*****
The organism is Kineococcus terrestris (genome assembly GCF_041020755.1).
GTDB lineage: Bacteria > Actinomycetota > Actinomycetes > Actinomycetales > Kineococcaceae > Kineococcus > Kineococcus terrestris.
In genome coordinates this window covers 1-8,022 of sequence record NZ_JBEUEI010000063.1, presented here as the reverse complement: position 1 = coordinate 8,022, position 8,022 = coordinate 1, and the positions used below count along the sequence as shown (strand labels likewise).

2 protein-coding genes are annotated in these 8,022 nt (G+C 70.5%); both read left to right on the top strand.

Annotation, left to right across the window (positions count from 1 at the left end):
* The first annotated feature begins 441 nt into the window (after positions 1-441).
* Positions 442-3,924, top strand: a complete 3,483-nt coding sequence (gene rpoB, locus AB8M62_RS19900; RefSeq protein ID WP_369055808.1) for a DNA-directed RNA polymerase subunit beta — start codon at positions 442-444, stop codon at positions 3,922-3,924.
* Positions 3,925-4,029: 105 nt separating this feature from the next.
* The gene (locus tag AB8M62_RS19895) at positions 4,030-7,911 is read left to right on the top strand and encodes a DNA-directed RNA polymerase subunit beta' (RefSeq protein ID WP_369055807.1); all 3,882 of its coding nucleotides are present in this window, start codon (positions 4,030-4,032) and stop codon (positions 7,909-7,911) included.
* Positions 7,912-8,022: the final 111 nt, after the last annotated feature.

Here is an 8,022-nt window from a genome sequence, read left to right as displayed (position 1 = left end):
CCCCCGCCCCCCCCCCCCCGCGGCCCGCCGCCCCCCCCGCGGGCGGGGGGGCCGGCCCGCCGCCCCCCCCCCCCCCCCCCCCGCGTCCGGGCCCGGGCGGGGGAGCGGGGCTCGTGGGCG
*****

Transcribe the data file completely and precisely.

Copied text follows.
The organism is Kineococcus terrestris (genome assembly GCF_041020755.1).
GTDB lineage: Bacteria > Actinomycetota > Actinomycetes > Actinomycetales > Kineococcaceae > Kineococcus > Kineococcus terrestris.
In genome coordinates this window covers 1-8,022 of sequence record NZ_JBEUEI010000063.1, presented here as the reverse complement: position 1 = coordinate 8,022, position 8,022 = coordinate 1, and the positions used below count along the sequence as shown (strand labels likewise).

2 protein-coding genes are annotated in these 8,022 nt (G+C 70.5%); both read left to right on the top strand.

Annotation, left to right across the window (positions count from 1 at the left end):
* The first annotated feature begins 441 nt into the window (after positions 1-441).
* Positions 442-3,924, top strand: a complete 3,483-nt coding sequence (gene rpoB, locus AB8M62_RS19900; RefSeq protein ID WP_369055808.1) for a DNA-directed RNA polymerase subunit beta — start codon at positions 442-444, stop codon at positions 3,922-3,924.
* Positions 3,925-4,029: 105 nt separating this feature from the next.
* The gene (locus tag AB8M62_RS19895) at positions 4,030-7,911 is read left to right on the top strand and encodes a DNA-directed RNA polymerase subunit beta' (RefSeq protein ID WP_369055807.1); all 3,882 of its coding nucleotides are present in this window, start codon (positions 4,030-4,032) and stop codon (positions 7,909-7,911) included.
* Positions 7,912-8,022: the final 111 nt, after the last annotated feature.

Here is an 8,022-nt window from a genome sequence, read left to right as displayed (position 1 = left end):
CCCCCGCCCCCCCCCCCCCGCGGCCCGCCGCCCCCCCCGCGGGCGGGGGGGCCGGCCCGCCGCCCCCCCCCCCCCCCCCCCCGCGTCCGGGCCCGGGCGGGGGAGCGGGGCTCGTGGGCG